Took a couple of epic road trips (one was approx 2 months and 8,000 miles long) with my kiddos that we still talk about. And my daughter inherited the roadtrip gene, too. When she was just out of college she drove from CA to Boston, camping and sleeping in hostels along the way. One full-moon night she spent at White Sands National Monument; said flashlights were unnecessary because the light from the moon bounced off the white dunes and provided enough light to set up camp at midnight.

    So, cheers to youth and roadtrips!

    The world is not interested in the storms you encountered, but did you bring in the ship.

    by Hanging Up My Tusks on Thu Jan 03, 2013 at 12:07:21 PM PST

    •  Great stories! (0+ / 0-)

      What wonderful memories. Thanks for taking the time to post them here. Happy New Year!

      •  BTW, I went to your blog and saw some of your (0+ / 0-)

        musical faves. A couple of months ago I would have wondered who Todd Snider is, but my wonderful son-in-law introduced me to his music and I love it, too. I'll have to check out some of your other faves. Another group my sil got me hooked on is the Austin Lounge Lizards. Very talented musically and lyrically.

        Happy New Year to you, too.

        The world is not interested in the storms you encountered, but did you bring in the ship.

        by Hanging Up My Tusks on Thu Jan 03, 2013 at 04:51:45 PM PST

        [ Parent ]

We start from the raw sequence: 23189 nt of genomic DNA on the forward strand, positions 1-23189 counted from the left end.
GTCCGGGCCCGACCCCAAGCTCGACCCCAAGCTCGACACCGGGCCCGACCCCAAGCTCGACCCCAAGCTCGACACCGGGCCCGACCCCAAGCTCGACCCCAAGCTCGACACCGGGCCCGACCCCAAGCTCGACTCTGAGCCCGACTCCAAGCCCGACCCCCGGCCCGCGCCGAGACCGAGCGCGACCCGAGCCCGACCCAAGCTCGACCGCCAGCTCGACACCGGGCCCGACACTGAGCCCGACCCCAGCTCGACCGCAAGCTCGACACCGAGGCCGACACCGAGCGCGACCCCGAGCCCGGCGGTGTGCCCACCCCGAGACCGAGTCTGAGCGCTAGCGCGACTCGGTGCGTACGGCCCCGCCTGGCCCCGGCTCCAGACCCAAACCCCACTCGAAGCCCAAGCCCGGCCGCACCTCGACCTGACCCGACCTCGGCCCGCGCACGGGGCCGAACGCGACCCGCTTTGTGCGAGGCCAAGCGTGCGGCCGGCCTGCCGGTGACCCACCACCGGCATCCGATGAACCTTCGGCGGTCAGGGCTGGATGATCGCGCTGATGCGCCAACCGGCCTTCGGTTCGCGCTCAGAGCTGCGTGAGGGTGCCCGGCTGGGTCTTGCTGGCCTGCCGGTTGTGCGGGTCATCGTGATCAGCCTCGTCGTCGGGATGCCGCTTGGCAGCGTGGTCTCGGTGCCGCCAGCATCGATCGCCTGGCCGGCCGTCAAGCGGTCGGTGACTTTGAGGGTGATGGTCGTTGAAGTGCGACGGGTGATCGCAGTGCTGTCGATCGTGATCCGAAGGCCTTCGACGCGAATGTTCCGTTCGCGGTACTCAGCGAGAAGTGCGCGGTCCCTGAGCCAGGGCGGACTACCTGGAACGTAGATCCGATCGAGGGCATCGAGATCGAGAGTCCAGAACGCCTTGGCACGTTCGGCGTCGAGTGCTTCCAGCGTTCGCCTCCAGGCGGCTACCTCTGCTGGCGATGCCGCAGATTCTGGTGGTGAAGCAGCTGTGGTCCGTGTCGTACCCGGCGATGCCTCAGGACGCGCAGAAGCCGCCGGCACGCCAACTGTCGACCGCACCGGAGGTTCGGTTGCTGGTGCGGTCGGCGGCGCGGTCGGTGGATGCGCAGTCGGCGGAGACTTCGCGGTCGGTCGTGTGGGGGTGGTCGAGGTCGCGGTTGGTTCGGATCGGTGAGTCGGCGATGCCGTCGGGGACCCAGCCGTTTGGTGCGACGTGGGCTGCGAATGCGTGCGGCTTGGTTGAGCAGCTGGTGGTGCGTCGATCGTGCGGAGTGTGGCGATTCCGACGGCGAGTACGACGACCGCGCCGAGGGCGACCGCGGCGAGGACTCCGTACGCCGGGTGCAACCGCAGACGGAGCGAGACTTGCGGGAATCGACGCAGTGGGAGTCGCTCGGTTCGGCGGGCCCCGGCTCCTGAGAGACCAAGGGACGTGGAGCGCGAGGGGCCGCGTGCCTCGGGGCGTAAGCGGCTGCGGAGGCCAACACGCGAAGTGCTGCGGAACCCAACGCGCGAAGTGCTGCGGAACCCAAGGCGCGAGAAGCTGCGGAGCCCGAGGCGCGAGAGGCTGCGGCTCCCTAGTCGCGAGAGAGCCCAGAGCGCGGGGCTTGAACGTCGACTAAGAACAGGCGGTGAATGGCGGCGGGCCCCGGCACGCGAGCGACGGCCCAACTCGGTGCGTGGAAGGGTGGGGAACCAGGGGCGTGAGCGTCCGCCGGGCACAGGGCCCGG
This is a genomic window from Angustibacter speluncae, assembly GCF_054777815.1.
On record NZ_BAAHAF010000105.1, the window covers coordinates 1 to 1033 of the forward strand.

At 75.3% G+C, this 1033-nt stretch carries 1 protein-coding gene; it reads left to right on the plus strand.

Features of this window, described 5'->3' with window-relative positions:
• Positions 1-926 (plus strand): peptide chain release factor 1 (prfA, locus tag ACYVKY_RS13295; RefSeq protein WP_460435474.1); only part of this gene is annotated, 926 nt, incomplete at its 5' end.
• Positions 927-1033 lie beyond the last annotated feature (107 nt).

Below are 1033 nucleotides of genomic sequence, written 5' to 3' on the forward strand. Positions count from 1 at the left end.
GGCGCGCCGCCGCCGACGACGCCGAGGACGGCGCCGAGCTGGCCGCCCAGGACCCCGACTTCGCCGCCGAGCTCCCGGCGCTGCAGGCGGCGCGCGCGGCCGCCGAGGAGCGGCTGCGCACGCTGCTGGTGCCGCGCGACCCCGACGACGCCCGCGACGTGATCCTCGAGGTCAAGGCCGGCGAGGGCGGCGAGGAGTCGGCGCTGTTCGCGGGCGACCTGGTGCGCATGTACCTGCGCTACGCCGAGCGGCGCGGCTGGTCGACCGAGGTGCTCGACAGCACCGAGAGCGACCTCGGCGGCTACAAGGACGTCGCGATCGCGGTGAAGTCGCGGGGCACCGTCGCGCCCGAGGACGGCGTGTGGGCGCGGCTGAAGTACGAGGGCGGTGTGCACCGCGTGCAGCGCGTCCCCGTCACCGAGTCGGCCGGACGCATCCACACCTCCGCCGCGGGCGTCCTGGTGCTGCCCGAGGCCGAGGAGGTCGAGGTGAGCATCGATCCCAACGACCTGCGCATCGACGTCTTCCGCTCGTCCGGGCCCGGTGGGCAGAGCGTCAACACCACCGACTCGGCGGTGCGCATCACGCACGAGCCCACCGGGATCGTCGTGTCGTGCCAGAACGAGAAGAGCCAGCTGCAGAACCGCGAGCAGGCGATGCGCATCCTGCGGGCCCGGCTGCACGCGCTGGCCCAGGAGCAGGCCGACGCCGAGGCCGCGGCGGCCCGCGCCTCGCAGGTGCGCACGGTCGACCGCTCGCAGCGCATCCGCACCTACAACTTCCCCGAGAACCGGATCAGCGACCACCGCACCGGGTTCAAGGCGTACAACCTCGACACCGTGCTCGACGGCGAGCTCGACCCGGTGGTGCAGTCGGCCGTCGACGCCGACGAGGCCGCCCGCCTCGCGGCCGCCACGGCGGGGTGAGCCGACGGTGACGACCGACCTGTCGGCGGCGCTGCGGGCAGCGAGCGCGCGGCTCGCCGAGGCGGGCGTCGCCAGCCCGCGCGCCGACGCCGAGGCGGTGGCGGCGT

•  So much Texas (0+ / 0-)

          Thanks for visiting. Yeah, Todd's the best. We really love a lot of Texas-based alt-country -- Joe Ely, Delbert McClinton, Ray Wylie Hubbard . . .

          Then there's Van Morrison, Mark Knopfler, Ray Davies.

          We should roadtrip!

          •  Not familiar with Ely, Hubbard or Davies, (0+ / 0-)

            but will check them out - especially now that you mention McClinton whom I've loved for years. Getting to know Knopfler through my sil and Morrison's been around for a long time, but I don't really know his music. My sil loves music and he has a lot of odd things that I've never heard before. His latest love is the Punch Brothers; he has two of their albums on his iPod and I love their sound and creativity. There's a fun radio station in Santa Cruz that we listen to, KPIG. They play an odd mix of music that's always interesting and a lot of fun: Southern Culture on the Skids, Shawn Mullins, Todd Snider, various blues bands, etc.

            So, roadtrip? Yeah. I'd love to hear your music collection and I'll play all my CW honky tonk stuff till you yell "uncle".  ;-)

            Seriously, thanks for the recommends above - I spend lots of time on YouTube looking for interesting stuff and suggestions from someone who already enjoys artists I like? Well, those are golden.

            The world is not interested in the storms you encountered, but did you bring in the ship.

            by Hanging Up My Tusks on Thu Jan 03, 2013 at 10:30:53 PM PST

            [ Parent ]